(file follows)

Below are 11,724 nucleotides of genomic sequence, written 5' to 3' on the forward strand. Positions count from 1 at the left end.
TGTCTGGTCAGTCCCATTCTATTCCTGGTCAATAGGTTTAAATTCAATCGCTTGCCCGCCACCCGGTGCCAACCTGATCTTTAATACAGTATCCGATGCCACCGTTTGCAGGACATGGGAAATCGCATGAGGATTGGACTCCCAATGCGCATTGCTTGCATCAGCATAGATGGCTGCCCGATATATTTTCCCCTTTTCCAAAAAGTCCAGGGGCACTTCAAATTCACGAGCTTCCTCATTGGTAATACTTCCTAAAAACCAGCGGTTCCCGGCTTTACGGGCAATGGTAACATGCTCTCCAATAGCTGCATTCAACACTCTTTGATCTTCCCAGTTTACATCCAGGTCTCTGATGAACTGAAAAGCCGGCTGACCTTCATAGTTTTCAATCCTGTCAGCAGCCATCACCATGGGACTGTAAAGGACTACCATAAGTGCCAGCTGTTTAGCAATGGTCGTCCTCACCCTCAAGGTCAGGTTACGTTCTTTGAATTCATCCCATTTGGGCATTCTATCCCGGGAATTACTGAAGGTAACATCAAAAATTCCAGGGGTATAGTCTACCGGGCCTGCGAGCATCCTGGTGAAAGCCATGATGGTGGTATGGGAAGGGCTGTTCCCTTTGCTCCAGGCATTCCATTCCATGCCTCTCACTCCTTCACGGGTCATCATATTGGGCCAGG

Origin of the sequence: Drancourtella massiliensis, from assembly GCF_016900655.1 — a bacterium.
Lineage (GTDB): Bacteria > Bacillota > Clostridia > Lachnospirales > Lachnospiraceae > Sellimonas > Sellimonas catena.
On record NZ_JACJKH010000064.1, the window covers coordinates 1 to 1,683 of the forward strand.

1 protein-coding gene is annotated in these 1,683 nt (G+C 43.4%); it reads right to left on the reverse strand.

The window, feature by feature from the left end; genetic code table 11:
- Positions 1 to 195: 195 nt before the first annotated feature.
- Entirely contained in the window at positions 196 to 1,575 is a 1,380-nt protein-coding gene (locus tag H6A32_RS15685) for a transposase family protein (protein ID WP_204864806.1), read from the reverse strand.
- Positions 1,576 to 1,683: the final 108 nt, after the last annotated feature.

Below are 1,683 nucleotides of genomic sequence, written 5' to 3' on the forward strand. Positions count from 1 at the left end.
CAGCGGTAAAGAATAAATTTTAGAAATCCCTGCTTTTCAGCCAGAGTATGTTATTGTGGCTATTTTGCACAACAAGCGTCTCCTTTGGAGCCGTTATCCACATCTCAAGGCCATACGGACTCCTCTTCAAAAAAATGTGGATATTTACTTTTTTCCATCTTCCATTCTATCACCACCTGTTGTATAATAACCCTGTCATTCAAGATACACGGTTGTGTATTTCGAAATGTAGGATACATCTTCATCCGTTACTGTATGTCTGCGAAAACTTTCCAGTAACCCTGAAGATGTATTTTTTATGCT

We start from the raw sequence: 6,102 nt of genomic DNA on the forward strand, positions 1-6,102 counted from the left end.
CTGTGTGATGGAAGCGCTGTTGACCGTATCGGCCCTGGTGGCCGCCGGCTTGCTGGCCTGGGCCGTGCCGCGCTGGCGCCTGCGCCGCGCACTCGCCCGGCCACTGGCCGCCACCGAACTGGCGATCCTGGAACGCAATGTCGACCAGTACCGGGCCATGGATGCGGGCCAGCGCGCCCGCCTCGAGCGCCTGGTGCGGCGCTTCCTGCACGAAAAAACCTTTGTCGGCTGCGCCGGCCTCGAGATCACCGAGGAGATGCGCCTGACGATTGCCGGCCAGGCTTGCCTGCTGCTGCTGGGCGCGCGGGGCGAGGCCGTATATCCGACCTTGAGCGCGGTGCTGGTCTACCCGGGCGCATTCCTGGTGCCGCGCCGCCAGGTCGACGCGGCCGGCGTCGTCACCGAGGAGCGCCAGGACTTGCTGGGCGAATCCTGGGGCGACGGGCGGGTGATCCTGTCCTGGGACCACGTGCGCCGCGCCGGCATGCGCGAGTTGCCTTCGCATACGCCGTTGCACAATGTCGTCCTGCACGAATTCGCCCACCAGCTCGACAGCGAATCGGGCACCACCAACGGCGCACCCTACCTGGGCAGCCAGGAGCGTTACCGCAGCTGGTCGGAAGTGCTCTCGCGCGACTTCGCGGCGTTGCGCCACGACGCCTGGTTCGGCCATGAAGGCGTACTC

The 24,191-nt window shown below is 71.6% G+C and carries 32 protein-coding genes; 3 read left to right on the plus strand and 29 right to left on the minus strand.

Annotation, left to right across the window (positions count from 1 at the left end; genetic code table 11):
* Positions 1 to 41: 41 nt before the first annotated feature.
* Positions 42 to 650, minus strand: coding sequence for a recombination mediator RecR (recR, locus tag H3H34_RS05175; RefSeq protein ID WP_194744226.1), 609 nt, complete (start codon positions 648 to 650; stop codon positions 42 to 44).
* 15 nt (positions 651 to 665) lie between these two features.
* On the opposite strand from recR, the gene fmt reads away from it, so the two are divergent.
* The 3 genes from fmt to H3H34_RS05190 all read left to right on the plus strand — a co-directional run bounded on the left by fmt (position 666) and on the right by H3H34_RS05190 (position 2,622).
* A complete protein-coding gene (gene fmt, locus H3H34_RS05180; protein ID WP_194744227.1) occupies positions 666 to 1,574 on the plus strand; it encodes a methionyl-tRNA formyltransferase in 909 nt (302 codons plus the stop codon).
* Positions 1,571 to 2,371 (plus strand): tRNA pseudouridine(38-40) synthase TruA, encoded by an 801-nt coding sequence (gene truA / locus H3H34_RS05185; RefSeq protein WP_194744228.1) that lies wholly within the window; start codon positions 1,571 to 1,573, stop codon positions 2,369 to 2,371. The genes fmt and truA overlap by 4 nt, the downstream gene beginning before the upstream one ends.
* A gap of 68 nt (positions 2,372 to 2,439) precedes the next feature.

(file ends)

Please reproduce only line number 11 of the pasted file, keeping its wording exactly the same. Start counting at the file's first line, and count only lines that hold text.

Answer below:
Below are 1,683 nucleotides of genomic sequence, written 5' to 3' on the forward strand. Positions count from 1 at the left end.